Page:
In late 2014, Bishop and Chaffetz ceased all pretense of collaboration. It is worth emphasizing that there was never a single meeting about San Juan County with the various stakeholders. Not one. The delegation left that task entirely to the San Juan County Commission, which refused to let anyone not living in the county participate in any way. When they solicited input from San Juan County residents, 64 percent supported the Bears Ears proposal in writing, but the county adopted a proposal that had the written support of just two people. Bishop’s proposal demotes the sovereign Indian nations to mere voices in a large crowd of advisers, chops out 600,000 acres of the Bears Ears area from protection with a gerrymandered boundary that allows every kind of proposed development project in the county to go forward, gives ownership of the roads to Utah so that looting can proceed beyond any control and hands over management of energy development to the state in a breathtaking violation of existing law. This is what passes for a comprehensive legislative proposal from the county. The PLI is a dream map of development for the fossil fuel industry.

The delegation declares that there is no support for the monument beyond environmental extremists, yet 70 percent of Utahns support the monument. All of the tribal governments have reiterated their support repeatedly. Over 20 Pueblo tribes in the American Southwest have formally written of their support along with the 360 tribes of the National Congress of American Indians. Six of the seven Navajo chapters in Utah have passed resolutions in support of the Bears Ears Monument. The Bears Ears National Monument proposal is anything but a top-down act by an “imperial presidency” as Sen. Mike Lee has suggested.

As members of the Utah conservation community, we have been deeply moved and inspired by the tribal leadership of the Intertribal Commission and the Utah Dine Bikeyah. Their strength of character, integrity and grace, not to mention patience, deserves greater respect from Utah’s politicians. At a time when we are witnessing the power of indigenous people’s resolve to fight for their native rights all over the world from big energy companies, a presidential proclamation to establish Bears Ears National Monument could be seen as an act of justice. The protection of Utah’s indigenous people’s home ground on Cedar Mesa, where they perform their ceremonies and honor the graves of their ancestors that have been pillaged and desecrated for decades, and at the same time safeguard these fragile lands from oil and gas development, would mark a moment in American history of respect for this nation’s first inhabitants.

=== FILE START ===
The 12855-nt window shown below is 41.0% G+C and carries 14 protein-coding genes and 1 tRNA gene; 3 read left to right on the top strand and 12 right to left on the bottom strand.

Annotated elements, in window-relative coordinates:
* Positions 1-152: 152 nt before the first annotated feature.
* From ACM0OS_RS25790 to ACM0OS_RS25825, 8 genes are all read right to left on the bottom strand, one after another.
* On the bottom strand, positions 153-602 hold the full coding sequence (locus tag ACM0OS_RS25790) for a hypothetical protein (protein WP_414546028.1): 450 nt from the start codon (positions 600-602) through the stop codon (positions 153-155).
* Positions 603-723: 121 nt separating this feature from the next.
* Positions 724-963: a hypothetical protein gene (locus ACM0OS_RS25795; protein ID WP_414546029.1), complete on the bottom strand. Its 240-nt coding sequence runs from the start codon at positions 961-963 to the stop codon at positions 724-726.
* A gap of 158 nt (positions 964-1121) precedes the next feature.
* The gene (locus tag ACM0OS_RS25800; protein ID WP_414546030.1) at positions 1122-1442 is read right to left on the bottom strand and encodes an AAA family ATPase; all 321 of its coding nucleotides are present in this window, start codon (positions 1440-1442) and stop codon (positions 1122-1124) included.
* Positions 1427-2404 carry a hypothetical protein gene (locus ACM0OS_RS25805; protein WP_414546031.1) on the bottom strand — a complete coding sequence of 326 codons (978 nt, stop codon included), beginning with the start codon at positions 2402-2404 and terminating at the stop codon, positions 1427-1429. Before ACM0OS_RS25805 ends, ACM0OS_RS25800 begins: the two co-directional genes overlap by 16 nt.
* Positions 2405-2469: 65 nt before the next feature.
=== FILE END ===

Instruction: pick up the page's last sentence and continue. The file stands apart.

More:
The irony is apparently lost on Lee in his opinion piece in the Washington Post when he said, “The administration recently blocked the Dakota Access Pipeline due to strong opposition from local residents. I urge it to give the same respect to the residents of San Juan County.” The local residents at Standing Rock were Indians. “The frontlines are everywhere,” said Eric Descheenie, former co-chair of the Intertribal Commission and newly elected legislator in the Arizona State House. “Together, tribes and the United States can innovate land management that intersects the best of western science and method with those of traditional knowledge and practice. Enough time has passed. It’s been 524 years, Mr. President. Let’s get it done.”

Terry Tempest Williams is the author of “The Hour of Land: A Personal Topography of America’s National Parks.” Bill Hedden is the executive director of the Grand Canyon Trust. Both live in Grand County.